Blockchains and distributed ledger technology (‘DLT’) are becoming increasingly prevalent in industry. A recent Juniper Research survey found that 56% of companies with more than 20,000 employees were either considering deploying, or were in the process of deploying, blockchain solutions.
At its core, blockchain technology is essentially an engine for processing exchanges of information. It is not a static record. A blockchain is a type of distributed database that tracks transactions in assets and exchanges of information. It is a chronological sequence of verified transactions within a certain network. A ‘transaction’ can be the transfer of an asset, the creation of a new medical record, or the entry into a swap transaction. There is not just one blockchain, just like there is not one database. Different blockchains can be created for different needs, with different operating rules.
A distributed ledger is a distributed database that tracks transactions. Multiple participants have access to the same ‘golden record’ – there is no single official copy. The ledger automatically updates when new transactions take place, and so there is prompt verification of completed transactions across the system. Blockchain is an example of a distributed ledger, but distributed ledgers don’t have to be based on blockchain.
Application to Supply Chains
Supply chain management has long sought an efficient, accurate, and paperless process. A system that records each event, is transparent when it needs to be, confidential at other times, designed to meet the regulatory obligations around government filings, commercial demands, insurance claims, and on and on.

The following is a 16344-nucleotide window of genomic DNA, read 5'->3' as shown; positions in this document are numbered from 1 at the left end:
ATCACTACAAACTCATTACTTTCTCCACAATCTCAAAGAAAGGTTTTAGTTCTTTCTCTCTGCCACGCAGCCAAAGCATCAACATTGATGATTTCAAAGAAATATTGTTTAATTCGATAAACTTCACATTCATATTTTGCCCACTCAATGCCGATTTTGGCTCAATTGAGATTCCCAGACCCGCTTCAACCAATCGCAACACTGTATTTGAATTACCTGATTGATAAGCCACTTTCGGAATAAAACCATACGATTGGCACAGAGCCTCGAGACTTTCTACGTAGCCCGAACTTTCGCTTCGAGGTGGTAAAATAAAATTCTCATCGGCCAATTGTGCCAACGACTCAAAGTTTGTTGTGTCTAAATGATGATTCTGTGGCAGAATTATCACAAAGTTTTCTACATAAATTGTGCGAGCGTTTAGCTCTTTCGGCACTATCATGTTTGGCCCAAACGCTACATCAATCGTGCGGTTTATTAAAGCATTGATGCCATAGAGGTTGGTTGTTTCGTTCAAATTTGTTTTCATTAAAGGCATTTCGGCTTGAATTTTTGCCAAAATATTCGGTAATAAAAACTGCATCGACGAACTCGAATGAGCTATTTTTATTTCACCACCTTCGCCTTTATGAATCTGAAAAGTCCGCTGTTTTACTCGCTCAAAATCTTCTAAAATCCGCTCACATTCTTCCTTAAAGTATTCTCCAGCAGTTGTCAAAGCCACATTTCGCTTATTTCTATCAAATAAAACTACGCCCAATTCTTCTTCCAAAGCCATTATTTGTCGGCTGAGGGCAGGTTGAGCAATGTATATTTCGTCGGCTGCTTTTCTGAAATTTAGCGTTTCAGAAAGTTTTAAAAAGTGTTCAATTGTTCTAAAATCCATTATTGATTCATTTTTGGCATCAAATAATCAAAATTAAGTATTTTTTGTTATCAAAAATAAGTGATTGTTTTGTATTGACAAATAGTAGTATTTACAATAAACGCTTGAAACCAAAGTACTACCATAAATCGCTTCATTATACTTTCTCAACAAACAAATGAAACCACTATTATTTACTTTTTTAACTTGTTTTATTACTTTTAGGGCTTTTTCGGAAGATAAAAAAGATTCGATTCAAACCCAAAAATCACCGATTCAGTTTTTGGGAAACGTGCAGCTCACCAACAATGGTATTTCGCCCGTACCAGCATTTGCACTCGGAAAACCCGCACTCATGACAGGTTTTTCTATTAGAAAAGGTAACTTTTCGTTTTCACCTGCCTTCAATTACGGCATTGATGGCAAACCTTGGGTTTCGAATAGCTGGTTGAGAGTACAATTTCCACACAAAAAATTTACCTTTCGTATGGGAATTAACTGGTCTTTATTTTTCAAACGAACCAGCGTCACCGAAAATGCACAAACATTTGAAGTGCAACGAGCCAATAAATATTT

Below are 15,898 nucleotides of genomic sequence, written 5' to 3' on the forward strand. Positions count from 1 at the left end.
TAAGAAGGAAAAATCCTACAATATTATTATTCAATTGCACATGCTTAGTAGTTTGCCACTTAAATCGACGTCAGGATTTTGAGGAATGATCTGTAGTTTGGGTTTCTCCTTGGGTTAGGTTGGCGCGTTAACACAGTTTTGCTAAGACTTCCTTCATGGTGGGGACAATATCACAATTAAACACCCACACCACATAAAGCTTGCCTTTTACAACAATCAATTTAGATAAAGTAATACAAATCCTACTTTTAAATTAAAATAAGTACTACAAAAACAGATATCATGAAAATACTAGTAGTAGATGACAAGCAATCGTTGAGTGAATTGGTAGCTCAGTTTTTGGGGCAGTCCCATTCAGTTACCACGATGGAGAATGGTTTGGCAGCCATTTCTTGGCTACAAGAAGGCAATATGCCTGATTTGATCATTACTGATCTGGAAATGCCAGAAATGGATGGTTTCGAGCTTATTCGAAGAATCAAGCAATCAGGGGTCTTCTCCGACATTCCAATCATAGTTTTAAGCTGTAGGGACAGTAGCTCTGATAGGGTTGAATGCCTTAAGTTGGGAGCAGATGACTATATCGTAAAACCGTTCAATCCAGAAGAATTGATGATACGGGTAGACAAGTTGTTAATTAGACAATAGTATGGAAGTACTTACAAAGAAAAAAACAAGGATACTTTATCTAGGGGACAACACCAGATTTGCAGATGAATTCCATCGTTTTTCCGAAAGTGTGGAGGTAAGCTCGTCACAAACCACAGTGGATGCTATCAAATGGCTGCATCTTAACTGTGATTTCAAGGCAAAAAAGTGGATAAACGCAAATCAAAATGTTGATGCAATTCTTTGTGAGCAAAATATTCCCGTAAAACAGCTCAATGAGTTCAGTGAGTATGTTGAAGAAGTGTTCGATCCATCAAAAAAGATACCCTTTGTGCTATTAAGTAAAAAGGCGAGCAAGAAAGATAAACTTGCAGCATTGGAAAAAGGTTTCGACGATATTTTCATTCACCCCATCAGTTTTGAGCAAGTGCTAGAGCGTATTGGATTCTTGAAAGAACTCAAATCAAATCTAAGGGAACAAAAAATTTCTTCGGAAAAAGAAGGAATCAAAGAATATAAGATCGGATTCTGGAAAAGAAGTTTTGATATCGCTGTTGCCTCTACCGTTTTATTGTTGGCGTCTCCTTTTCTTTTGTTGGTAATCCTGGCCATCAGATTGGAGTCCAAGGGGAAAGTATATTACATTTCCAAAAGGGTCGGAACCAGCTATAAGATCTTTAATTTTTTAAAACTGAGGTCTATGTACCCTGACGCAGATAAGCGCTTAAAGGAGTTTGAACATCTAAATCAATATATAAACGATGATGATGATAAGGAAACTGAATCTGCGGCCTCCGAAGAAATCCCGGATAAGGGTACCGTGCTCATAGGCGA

One of the touted merits of a DLT supply chain is that it would solve challenges such as provenance (diamonds), sourcing (origin claims), important admissibility issues (forced labor), and even emerging issues such as conflict minerals.
Role of DLT in Tackling Modern Slavery
Modern slavery is a complex crime and it is estimated that 46 million people worldwide are in some form of slavery. DLT could be a powerful tool to address gaps in supply chain data and increase the efficiency of data sharing helping to improve traceability and transparency of supply chain labor standards. For example, DLT could assist companies to verify the working conditions of people involved in production. Increased collection, analysis, and sharing of data would help companies to identify and prevent slavery and could assist law enforcement agencies in tackling this insidious crime.
In circumstances where there is greater focus than ever before on corporate transparency, tracking supply chains and ensuring human rights are protected is increasingly important. The UK Government released new guidance in October 2017 on the Modern Slavery Act 2015 (MSA) which suggests that even companies that do not reach the £36 million turnover threshold should consider voluntarily producing MSA statements and there has also been increased NGO oversight particularly of large UK companies. Blockchains and DLT could provide the traceability and trust that companies need to combat modern slavery while at the same time improving corporate transparency.
In 2018, you can expect to see more implementations, so now is the time to develop a blockchain strategy and to develop a risk profile so that you will be ready to take advantage of the benefits of this new technology.